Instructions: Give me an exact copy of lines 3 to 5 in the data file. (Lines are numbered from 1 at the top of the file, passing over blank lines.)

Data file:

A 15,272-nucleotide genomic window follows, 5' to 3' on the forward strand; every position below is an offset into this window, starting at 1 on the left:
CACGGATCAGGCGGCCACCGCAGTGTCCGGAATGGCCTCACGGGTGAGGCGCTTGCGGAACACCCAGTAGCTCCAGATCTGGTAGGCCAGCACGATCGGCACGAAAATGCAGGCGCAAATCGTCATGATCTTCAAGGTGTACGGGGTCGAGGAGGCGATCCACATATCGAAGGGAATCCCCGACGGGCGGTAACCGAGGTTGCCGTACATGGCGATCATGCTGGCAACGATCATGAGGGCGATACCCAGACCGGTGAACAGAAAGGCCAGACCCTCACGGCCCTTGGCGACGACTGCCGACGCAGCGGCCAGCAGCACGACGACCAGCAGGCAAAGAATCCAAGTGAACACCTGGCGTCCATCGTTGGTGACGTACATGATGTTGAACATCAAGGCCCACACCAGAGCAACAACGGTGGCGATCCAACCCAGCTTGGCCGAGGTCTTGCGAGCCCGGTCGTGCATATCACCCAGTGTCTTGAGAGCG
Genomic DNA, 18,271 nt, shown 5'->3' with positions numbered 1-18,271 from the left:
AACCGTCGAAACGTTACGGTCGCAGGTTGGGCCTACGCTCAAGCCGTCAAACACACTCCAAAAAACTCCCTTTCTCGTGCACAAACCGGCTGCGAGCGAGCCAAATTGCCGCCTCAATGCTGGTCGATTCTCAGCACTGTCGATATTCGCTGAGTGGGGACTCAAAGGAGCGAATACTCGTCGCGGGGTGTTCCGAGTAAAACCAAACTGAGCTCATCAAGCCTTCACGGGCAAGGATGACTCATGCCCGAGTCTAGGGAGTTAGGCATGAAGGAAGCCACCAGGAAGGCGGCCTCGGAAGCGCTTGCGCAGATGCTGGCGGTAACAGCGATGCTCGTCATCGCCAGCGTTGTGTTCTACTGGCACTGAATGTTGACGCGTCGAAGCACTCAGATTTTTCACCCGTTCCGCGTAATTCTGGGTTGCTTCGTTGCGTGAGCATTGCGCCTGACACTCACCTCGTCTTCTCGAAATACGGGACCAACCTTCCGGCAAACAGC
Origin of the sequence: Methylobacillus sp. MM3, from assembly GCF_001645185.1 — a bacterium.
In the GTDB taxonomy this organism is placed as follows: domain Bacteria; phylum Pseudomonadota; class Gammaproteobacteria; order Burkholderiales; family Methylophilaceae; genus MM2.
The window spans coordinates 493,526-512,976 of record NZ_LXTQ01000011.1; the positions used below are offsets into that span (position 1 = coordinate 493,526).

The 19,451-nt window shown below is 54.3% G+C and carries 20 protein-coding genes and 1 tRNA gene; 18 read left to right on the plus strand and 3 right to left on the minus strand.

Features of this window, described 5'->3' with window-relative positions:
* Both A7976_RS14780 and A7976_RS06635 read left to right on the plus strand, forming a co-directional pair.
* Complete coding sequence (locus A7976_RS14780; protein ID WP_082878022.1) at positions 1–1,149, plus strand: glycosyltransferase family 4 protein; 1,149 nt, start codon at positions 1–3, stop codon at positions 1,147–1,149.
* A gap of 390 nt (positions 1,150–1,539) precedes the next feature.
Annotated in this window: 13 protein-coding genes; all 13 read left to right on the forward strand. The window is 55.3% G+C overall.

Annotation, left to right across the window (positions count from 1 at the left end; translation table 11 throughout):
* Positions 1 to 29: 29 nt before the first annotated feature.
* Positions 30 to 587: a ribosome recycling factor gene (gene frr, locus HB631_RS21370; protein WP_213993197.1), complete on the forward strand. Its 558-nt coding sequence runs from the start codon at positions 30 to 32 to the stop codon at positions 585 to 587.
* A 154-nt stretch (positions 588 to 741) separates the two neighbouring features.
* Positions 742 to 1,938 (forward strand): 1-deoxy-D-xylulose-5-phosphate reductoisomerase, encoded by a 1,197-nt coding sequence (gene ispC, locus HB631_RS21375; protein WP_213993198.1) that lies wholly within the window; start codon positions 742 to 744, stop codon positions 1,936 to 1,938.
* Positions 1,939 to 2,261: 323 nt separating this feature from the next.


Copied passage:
Genomic DNA, 18,271 nt, shown 5'->3' with positions numbered 1-18,271 from the left:
AACCGTCGAAACGTTACGGTCGCAGGTTGGGCCTACGCTCAAGCCGTCAAACACACTCCAAAAAACTCCCTTTCTCGTGCACAAACCGGCTGCGAGCGAGCCAAATTGCCGCCTCAATGCTGGTCGATTCTCAGCACTGTCGATATTCGCTGAGTGGGGACTCAAAGGAGCGAATACTCGTCGCGGGGTGTTCCGAGTAAAACCAAACTGAGCTCATCAAGCCTTCACGGGCAAGGATGACTCATGCCCGAGTCTAGGGAGTTAGGCATGAAGGAAGCCACCAGGAAGGCGGCCTCGGAAGCGCTTGCGCAGATGCTGGCGGTAACAGCGATGCTCGTCATCGCCAGCGTTGTGTTCTACTGGCACTGAATGTTGACGCGTCGAAGCACTCAGATTTTTCACCCGTTCCGCGTAATTCTGGGTTGCTTCGTTGCGTGAGCATTGCGCCTGACACTCACCTCGTCTTCTCGAAATACGGGACCAACCTTCCGGCAAACAGC
Origin of the sequence: Methylobacillus sp. MM3, from assembly GCF_001645185.1 — a bacterium.